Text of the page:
All Young Adult Literature is _____________

There has been a lot of furor on the internet over the last few months about young adult (teen) literature, and in particular adults reading young adult books. If you google it, you’ll find lots of blog opinions on whether adults should be ashamed of themselves for reading young adult literature, or if it okay to read young adult literature, or if it is okay some of the time, but you should pick up more serious or ‘literary’ books now and then.

As a young adult author, you can probably already figure out where I stand on this subject. And if you’ve read my #TeaserTuesday posts, you have probably noticed that 1/3 to 1/2 of what I read tends to be middle grade to teen literature. What I find odd about the whole discussion is:

(a) Failed attempts to classify what books qualify as young adult literature; and

(b) Declarations that “all young adult literature is_____________.”

So let’s tackle this. Young adult books are books that have a protagonist who is a young adult and/or that were written specifically for young adults. You can argue over exactly what age a “young adult” is (industry definitions run anywhere from 11-25 years old).

The second issue is more disturbing to me. Variously, all young adult literature is ___________ or all _____________ fiction is young adult:

  • escapist/pleasurable
  • easy to read (easy words, low readability level, uncomplicated plot)
  • plot driven
  • dystopian
  • fantasy
  • happy or satisfying endings
  • not “serious” literature
  • externalizes conflict
  • allegorical
  • infantilized
  • no sex/language/gore
  • “coming of age”
  • junk food for the brain
  • light reading
  • formulaic
  • one dimensional
  • likable protagonists
  • speaks to everyone

But of course young adult literature is just as diverse as children’s literature or adult literature. You can try to classify children’s fiction as always having brightly colored covers, hand drawn illustrations, simple words, or happy endings, but it just isn’t true.

The majority of children’s fiction may meet one or all of those classifications, but none of those things make it children’s fiction, and none of them are true of every children’s book. A children’s book is one written for children, whether it meets all of those qualifications or none of them.

You can say that all adult books are longer than 50,000 words, have a grade 8 reading level, are written by authors over 30 years old, and come in paperback form. Again, the majority of adult fiction may meet one or all of those classifications, but none of them make it adult literature, and none of them are true of every adult book. An adult book is one written for adults.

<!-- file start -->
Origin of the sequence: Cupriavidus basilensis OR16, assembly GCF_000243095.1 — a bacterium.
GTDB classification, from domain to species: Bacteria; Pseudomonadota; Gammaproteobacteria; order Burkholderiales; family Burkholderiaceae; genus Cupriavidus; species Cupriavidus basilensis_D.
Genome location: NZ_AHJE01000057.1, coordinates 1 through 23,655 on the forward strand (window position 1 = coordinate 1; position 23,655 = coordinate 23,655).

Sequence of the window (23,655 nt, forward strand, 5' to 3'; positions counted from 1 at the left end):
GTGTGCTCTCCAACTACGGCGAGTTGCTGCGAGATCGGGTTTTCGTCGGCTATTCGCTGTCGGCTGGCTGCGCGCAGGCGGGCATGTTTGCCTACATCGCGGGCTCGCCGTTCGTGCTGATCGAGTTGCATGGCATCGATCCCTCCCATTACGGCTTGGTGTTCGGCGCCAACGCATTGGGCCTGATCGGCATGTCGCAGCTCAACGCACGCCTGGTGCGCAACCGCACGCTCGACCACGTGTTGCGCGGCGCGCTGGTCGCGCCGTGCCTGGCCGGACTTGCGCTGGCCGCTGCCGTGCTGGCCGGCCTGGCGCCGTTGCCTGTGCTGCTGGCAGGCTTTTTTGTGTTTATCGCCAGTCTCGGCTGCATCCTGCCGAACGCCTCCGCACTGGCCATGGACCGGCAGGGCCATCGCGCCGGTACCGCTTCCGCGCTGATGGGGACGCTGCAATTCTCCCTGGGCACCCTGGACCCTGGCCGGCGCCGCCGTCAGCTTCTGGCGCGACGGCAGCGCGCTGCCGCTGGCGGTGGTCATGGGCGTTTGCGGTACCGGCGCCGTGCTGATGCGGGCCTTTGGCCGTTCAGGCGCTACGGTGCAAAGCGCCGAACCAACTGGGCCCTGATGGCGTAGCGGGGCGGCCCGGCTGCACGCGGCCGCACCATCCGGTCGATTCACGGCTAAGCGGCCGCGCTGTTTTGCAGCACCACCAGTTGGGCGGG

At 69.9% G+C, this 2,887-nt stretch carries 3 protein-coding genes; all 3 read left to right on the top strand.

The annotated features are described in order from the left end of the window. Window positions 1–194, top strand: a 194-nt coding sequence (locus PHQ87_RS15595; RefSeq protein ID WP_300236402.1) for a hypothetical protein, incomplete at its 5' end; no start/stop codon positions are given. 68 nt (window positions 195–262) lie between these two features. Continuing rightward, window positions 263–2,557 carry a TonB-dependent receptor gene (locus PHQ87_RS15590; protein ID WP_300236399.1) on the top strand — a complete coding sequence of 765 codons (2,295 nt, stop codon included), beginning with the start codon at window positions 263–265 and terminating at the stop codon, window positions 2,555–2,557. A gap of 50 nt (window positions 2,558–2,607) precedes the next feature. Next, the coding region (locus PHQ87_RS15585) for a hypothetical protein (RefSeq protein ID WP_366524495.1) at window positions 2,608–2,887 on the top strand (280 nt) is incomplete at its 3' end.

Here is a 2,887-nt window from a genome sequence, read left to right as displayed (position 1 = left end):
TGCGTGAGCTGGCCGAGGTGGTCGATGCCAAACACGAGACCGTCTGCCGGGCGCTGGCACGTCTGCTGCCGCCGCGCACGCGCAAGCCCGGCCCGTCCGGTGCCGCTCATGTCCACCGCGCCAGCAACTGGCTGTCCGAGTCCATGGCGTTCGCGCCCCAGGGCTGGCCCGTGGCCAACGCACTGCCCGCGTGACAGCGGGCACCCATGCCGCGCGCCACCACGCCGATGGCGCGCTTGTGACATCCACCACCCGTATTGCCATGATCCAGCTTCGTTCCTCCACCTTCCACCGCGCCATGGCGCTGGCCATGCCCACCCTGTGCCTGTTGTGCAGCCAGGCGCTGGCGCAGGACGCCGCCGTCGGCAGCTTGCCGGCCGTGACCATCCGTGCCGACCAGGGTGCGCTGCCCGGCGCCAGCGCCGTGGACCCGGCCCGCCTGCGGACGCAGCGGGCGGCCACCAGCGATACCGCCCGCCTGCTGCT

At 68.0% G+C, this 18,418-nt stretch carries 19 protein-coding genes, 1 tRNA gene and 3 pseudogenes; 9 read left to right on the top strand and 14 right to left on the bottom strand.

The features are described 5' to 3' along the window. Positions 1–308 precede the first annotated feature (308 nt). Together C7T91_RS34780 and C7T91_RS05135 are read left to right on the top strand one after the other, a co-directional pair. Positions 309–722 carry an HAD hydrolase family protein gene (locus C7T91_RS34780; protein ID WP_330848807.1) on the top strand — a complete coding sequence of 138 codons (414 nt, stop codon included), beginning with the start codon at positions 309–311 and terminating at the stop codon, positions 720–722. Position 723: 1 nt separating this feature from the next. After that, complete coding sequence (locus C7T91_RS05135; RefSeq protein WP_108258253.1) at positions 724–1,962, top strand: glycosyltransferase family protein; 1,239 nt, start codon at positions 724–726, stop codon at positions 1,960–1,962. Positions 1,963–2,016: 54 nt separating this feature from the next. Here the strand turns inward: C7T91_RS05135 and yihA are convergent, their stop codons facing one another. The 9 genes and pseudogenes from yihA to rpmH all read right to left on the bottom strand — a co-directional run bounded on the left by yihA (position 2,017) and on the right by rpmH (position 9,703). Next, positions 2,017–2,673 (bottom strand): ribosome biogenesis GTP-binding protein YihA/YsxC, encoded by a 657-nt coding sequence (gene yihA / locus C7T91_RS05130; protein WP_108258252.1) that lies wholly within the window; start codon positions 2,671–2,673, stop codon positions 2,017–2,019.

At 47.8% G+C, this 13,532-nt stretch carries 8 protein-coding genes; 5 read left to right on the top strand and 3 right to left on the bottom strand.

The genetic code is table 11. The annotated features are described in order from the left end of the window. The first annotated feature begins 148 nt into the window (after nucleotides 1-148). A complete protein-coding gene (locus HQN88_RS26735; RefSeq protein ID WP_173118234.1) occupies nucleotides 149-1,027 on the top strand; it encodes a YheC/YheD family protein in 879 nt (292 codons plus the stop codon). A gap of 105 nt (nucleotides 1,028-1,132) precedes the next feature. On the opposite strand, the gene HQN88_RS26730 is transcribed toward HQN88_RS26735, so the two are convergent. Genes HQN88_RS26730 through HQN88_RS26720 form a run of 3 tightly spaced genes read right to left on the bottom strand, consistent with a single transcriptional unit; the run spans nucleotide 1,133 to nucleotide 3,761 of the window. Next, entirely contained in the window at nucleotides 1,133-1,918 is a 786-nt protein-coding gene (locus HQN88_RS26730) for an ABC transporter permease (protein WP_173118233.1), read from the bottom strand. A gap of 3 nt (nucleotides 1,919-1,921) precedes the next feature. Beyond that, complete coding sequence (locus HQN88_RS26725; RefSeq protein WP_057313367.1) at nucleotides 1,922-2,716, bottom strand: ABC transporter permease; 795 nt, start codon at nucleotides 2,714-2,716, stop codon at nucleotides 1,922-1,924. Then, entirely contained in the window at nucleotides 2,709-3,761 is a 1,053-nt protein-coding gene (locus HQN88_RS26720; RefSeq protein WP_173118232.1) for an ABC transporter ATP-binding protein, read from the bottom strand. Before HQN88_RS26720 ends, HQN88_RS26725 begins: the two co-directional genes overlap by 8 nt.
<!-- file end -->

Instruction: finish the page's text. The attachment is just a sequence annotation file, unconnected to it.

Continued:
Is all young adult escapist, easy to read, formulaic, has one-dimensional characters and a happy or satisfying ending? I challenge you to read The Book Thief.

Young adult fiction does not have to follow any particular theme, trend, or other characteristic.

I get very frustrated with book sites or book lists that clump all young adult literature together as simply “YA”. There is a huge difference between Harry Potter and Catcher in the Rye. Between The Hobbit and The Chocolate War. Between The Outsiders and Fahrenheit 451. Just like adult fiction, YA can run the gamut of mystery, romance, fantasy, dystopian, literary, thriller, chick lit, and so on. Just like children’s fiction, some characters are bright and cheerful, and others are angry, messy, or down-right rude. Some are short, and some are long. Some use simple language and some use long words and complex language. Some have allegorical messages, some have dark meaning, and some leave you cold.

Next time you see the sentence “all young adult books are ___________,”  stop and think about whether it is true. Chances are, it isn’t, because the only thing true about all young adult books is that they were written for a young adult audience or have a young adult protagonist. Any other attempt to classify young adult books as _________ will fail. There is a huge range of books to choose from. Happy and sad, good and bad, well-written and poorly-written, high-brow and low-brow, clean and dirty, fantasy or reality, the choice is yours. Even those who claim not to read young adult literature have probably read-and enjoyed-a number of them.

 

 

Tell me what you think!

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